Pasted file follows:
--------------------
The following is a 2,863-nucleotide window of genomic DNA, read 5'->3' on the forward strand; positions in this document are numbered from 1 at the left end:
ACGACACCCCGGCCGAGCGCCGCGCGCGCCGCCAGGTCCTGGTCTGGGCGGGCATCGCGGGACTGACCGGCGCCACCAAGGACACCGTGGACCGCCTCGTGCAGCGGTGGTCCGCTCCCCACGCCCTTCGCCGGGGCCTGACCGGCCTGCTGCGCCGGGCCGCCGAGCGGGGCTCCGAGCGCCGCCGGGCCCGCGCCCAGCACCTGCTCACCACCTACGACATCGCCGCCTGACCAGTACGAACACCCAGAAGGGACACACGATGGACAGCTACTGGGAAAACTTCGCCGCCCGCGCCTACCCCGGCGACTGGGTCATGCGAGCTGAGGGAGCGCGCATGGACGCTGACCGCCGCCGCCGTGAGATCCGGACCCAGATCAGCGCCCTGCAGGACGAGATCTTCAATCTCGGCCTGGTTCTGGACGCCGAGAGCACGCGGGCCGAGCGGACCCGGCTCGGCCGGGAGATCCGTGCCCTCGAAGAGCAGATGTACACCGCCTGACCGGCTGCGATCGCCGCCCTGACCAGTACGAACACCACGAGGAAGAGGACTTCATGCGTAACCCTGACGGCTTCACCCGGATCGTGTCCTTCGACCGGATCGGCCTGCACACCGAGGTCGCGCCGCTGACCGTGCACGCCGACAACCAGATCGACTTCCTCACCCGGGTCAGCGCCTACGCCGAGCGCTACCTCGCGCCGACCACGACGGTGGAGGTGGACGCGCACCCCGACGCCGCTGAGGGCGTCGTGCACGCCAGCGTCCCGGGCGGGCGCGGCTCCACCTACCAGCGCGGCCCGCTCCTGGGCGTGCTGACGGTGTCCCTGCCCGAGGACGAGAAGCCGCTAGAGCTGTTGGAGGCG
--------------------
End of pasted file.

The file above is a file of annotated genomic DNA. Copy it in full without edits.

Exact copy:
The following is a 2,863-nucleotide window of genomic DNA, read 5'->3' on the forward strand; positions in this document are numbered from 1 at the left end:
ACGACACCCCGGCCGAGCGCCGCGCGCGCCGCCAGGTCCTGGTCTGGGCGGGCATCGCGGGACTGACCGGCGCCACCAAGGACACCGTGGACCGCCTCGTGCAGCGGTGGTCCGCTCCCCACGCCCTTCGCCGGGGCCTGACCGGCCTGCTGCGCCGGGCCGCCGAGCGGGGCTCCGAGCGCCGCCGGGCCCGCGCCCAGCACCTGCTCACCACCTACGACATCGCCGCCTGACCAGTACGAACACCCAGAAGGGACACACGATGGACAGCTACTGGGAAAACTTCGCCGCCCGCGCCTACCCCGGCGACTGGGTCATGCGAGCTGAGGGAGCGCGCATGGACGCTGACCGCCGCCGCCGTGAGATCCGGACCCAGATCAGCGCCCTGCAGGACGAGATCTTCAATCTCGGCCTGGTTCTGGACGCCGAGAGCACGCGGGCCGAGCGGACCCGGCTCGGCCGGGAGATCCGTGCCCTCGAAGAGCAGATGTACACCGCCTGACCGGCTGCGATCGCCGCCCTGACCAGTACGAACACCACGAGGAAGAGGACTTCATGCGTAACCCTGACGGCTTCACCCGGATCGTGTCCTTCGACCGGATCGGCCTGCACACCGAGGTCGCGCCGCTGACCGTGCACGCCGACAACCAGATCGACTTCCTCACCCGGGTCAGCGCCTACGCCGAGCGCTACCTCGCGCCGACCACGACGGTGGAGGTGGACGCGCACCCCGACGCCGCTGAGGGCGTCGTGCACGCCAGCGTCCCGGGCGGGCGCGGCTCCACCTACCAGCGCGGCCCGCTCCTGGGCGTGCTGACGGTGTCCCTGCCCGAGGACGAGAAGCCGCTAGAGCTGTTGGAGGCG